From this news, you'd think America has turned the corner and is on the road to recovery.
Far from it. There are major, structural deficiencies in our system that point in very negative directions. And by "system" I don't just mean economic system. I mean our social system, our culture. And I also mean our physical system, America's transportation, energy, and communications networks.
Think that's a lot of "systems"? You'd be right. And there are more I didn't mention that are also in trouble. But if you want to assess the health of a nation, you can't just look at one part. When you get a check-up, does you doctor look in your eyes and stop there? No, of course not.
How To Know What The Road From Ruin Looks Like
We live in an age that celebrates specialists. But what we fail to realize is that it takes a generalist to see the big picture of what's going on, to see those separate problems as symptoms of an underlying condition, and to know that the only way to get rid of those symptoms is to cure the underlying disease (in this case a disease in society) that is causing them.
So you can see an example of how this works, I'm going to connect this week's breakthrough nuclear weapons agreement - signed by President Obama and President Medvedev April 8th in Prague - with the crisis in America's economic health by way of last month's Corporate Citizenship conference organized by The Economist and the even more recent anniversary of Dr. Martin Luther King, Jr's landmark anti-Vietnam War speech.
By doing so, I hope to give you a sense of what the real road from ruin for America might look like.
A Professional Road Vs. One Built By Amateurs
I went to The Economist's conference already a fan of conference moderator (and Economist USA Business Editor) Matthew Bishop's new book "The Road From Ruin" (co-authored with Michael Green). In my review of this book, I highlighted their call for corporate executives to be licensed the way doctors and lawyers are. By doing this, executives who caused harm to the public would be prevented from practicing their profession in the future. Unethical business executives might be able to harm society once, but not twice.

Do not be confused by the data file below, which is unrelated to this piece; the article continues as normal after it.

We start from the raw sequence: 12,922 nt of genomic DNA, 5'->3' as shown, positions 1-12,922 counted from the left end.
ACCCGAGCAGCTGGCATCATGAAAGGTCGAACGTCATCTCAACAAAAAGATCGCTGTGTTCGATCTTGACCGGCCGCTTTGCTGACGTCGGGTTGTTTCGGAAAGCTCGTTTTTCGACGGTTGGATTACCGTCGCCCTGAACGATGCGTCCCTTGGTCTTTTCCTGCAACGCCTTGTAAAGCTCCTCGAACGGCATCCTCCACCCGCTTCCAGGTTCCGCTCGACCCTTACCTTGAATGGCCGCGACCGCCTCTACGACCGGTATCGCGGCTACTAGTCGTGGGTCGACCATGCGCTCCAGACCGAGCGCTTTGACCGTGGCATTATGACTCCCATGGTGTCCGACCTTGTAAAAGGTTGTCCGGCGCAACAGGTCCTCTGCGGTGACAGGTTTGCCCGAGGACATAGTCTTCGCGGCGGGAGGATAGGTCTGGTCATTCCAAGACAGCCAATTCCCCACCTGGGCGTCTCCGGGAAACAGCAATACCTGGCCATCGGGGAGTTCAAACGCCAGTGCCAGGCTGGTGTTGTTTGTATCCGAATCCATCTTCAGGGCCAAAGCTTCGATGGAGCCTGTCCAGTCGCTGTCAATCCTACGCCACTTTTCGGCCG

However, as the conference proceeded, I was impressed by how the speakers ranged from conservative Pete Peterson - who fears the American government is taking on too much debt - to liberal Ben Cohen (of Ben & Jerry's Ice Cream fame), who spoke passionately about how much waste there is in the Pentagon budget.
As I think about Pete Peterson and Ben Cohen now - in the context of the call for business executives to be "professionalized" - I am drawn to the idea of "professionalizing" our government as well.
When you run a business, ideally you should neither take on more debt than you can handle nor buy (or maintain) products or services which you no longer need.
Well, governments shouldn't do this either, right? But - when choosing our "government executives" (aka "political leaders") - how often do we think in terms of whether they truly have the skills to make wise choices regarding America's deficit or spending priorities? How often do we wind up electing amateurs, when professionals are who we really need?